Voltage set for victory

It will take a long period of careful weighing and measuring before farmers give up on internal combustion. A core part of the rural landscape for more than 100 years, engines using the good old-fashioned combo of ‘fuel plus spark’ don’t change much if th

It will take a long period of careful weighing and measuring before farmers give up on internal combustion. A core part of the rural landscape for more than 100 years, engines using the good old-fashioned combo of ‘fuel plus spark’ don’t change much if they work in the harsh farming environment — check and you’ll note that some quad and bike designs are pushing three decades. ‘Bulletproof’ is the mantra of the rural user. Reliability beats power and flair any day. Nevertheless, change is coming.

It may be here sooner than people realise, with the demand to cut costs, cut overheads, and cut maintenance always weighing on the savvy farmer’s mind. Electric vehicles are taking to the road in numbers, which seem to double year after year, and their engines have only one moving part. Their fuel source could very well come from the sun or a rushing stream, or the wind itself. Quiet electric power also helps when dealing with skittish livestock — what’s more, when it comes to side-by-side vehicles the future is already here.

Polaris has embraced the EV concept by adding another drivetrain option to their already popular Ranger series of side-by-sides. A single, 48-volt induction motor provides smooth power — 30hp in the old money —  and is connected to the same reliable four-wheel drive system, which has made the Ranger a hit in rough terrain. The added bonus of relative silence in operation has made it popular with hunters in the American market, but it’s equally at home working in barns and around livestock — places where a diesel or petrol engine can cause a disturbance.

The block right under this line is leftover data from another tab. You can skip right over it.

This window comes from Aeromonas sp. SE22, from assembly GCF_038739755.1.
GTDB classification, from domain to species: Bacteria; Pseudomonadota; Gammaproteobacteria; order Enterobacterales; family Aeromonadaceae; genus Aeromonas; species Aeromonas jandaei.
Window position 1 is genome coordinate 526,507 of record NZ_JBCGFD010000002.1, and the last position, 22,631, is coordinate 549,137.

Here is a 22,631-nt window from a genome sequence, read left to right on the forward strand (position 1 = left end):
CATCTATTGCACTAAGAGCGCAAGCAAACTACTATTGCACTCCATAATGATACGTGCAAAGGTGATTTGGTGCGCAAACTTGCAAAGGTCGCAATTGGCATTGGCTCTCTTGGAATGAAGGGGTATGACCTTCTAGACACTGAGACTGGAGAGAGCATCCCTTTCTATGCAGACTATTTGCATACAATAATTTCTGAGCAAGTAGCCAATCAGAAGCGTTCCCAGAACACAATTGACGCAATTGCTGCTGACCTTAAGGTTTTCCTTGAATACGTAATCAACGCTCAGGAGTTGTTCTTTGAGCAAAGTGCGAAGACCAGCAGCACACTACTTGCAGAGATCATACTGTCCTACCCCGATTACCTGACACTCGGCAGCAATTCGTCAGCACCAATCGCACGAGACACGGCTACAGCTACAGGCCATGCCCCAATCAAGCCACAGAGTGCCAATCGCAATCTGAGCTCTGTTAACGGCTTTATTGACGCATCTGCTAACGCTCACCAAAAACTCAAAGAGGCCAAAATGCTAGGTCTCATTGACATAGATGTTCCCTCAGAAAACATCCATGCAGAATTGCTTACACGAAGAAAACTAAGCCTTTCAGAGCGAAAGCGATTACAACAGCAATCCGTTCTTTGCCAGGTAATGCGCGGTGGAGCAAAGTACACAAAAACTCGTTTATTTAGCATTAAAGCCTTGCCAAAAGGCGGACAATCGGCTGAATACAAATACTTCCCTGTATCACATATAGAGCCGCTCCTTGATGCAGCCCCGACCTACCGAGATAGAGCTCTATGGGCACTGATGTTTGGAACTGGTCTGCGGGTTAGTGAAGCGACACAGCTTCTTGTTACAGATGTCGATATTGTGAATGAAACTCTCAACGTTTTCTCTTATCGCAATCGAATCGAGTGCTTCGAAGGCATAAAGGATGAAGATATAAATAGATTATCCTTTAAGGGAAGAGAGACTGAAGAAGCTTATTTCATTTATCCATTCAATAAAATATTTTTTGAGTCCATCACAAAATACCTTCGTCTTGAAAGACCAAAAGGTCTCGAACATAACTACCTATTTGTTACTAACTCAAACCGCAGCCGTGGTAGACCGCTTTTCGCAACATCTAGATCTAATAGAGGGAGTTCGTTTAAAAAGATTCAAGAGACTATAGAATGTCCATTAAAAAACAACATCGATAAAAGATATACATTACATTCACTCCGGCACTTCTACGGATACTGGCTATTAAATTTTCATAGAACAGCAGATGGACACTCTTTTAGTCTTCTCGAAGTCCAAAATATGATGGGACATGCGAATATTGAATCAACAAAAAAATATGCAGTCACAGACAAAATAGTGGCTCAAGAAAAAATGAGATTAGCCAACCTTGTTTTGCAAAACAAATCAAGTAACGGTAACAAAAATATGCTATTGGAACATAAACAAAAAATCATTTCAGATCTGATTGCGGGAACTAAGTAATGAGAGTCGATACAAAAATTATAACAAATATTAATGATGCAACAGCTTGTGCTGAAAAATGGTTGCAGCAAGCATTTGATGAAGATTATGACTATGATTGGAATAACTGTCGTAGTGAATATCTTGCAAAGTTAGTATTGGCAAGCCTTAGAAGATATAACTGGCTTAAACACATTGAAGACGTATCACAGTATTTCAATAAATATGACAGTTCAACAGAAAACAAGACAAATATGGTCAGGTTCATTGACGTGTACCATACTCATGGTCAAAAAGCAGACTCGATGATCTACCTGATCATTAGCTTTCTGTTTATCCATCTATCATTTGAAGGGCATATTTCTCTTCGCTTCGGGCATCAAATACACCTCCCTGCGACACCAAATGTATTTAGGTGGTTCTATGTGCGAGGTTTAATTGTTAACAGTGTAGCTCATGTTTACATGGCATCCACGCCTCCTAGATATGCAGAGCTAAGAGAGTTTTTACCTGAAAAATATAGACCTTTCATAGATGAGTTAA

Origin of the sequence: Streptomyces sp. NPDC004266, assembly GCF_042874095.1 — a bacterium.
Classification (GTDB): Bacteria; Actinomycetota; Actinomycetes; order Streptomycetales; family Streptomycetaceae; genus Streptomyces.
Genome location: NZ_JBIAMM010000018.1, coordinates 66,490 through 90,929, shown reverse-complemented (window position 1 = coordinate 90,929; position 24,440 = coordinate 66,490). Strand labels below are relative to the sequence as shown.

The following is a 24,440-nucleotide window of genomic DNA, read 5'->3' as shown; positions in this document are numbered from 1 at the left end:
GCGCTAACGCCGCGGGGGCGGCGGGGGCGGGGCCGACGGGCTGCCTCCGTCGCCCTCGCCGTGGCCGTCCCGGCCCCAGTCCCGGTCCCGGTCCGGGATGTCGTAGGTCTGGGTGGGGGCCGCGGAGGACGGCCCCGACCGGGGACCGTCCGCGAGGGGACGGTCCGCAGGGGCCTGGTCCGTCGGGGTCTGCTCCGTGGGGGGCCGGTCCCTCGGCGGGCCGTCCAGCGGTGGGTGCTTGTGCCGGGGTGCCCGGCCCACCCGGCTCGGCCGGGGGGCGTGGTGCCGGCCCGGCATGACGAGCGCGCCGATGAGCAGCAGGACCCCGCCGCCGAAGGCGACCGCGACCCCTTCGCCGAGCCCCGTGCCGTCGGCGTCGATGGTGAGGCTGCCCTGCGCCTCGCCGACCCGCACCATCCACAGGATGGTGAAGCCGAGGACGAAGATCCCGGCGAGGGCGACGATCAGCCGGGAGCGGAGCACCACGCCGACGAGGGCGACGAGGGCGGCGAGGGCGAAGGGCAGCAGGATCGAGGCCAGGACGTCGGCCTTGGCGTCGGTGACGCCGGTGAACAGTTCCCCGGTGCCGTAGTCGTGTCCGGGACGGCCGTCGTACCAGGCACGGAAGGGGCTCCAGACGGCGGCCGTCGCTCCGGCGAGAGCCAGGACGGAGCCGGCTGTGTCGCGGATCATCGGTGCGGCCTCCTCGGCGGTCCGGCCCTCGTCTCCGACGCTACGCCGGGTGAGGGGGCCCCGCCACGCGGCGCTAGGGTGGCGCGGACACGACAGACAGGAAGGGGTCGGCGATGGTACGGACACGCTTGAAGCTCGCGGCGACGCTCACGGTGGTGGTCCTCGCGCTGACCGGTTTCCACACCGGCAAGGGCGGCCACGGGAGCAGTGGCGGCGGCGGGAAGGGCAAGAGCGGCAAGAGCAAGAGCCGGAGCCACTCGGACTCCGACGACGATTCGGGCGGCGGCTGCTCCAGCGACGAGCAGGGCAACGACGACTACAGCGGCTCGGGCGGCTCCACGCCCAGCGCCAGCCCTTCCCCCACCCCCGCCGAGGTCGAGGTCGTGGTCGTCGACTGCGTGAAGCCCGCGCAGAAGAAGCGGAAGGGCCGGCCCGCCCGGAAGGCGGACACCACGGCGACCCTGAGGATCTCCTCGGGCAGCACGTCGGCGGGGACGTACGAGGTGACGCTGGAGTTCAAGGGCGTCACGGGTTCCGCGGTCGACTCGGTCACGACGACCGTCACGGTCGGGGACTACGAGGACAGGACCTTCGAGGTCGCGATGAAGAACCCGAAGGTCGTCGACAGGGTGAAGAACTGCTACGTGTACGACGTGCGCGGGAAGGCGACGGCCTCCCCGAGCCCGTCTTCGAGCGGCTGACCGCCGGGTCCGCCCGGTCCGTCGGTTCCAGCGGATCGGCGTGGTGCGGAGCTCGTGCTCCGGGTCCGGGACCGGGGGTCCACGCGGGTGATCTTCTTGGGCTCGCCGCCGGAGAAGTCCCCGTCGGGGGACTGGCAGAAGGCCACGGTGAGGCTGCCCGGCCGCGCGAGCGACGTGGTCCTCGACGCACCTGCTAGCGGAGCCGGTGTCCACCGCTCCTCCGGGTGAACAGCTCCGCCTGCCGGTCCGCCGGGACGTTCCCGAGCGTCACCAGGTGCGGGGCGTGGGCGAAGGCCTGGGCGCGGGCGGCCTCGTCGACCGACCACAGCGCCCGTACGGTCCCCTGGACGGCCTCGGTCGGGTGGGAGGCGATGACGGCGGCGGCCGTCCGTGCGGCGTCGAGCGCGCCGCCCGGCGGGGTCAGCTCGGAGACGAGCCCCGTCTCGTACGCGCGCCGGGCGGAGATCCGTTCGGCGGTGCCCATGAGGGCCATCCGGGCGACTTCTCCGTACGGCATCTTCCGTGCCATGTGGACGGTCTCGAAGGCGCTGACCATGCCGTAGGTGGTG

As more and more electric vehicles hit the road and charging options which don’t rely on the grid combines with more and more efficient battery tech to increase the range of this kind of machine, it will make more and more sense for farming operations to go electric. Other machines on the farm — including utes and tractors — may be in the prototype or niche stages of their evolution, but for a small, nimble runaround, the electric option is proving to be far more than just a ‘super golf cart’. If nothing else, the lack of parts and the robust nature of electric motors means that soon rural chores may be accomplished with the flick of a switch.


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